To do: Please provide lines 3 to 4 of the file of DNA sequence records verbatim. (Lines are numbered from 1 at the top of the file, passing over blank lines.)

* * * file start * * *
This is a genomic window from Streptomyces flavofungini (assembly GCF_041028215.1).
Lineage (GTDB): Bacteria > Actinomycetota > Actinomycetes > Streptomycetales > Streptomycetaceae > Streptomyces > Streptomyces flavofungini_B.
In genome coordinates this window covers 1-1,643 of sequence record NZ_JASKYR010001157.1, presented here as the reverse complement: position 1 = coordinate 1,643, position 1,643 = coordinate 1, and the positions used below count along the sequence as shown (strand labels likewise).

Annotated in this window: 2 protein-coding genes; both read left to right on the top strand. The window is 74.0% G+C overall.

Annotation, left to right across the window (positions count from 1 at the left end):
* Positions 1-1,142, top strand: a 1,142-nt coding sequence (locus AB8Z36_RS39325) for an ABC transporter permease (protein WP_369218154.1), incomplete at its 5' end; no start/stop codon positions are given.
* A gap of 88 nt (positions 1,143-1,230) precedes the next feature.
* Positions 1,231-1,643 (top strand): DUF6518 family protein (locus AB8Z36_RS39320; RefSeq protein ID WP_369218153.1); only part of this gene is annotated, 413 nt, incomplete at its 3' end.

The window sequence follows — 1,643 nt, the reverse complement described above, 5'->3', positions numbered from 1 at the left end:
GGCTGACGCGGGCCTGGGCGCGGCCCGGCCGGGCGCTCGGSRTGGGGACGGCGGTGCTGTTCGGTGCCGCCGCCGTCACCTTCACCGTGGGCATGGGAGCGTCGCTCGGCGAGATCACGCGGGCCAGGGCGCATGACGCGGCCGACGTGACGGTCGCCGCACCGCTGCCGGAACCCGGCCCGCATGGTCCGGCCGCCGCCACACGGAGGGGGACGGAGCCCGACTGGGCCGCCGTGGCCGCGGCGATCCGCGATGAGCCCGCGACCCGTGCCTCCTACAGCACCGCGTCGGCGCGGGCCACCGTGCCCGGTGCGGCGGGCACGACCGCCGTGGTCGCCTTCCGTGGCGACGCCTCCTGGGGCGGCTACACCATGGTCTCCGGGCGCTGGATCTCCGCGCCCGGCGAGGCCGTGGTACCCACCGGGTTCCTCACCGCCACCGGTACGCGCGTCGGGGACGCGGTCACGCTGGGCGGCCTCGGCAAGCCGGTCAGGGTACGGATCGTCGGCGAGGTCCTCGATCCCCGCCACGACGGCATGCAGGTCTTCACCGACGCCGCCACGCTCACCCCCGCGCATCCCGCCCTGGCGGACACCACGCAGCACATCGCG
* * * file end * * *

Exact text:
In genome coordinates this window covers 1-1,643 of sequence record NZ_JASKYR010001157.1, presented here as the reverse complement: position 1 = coordinate 1,643, position 1,643 = coordinate 1, and the positions used below count along the sequence as shown (strand labels likewise).

Annotated in this window: 2 protein-coding genes; both read left to right on the top strand. The window is 74.0% G+C overall.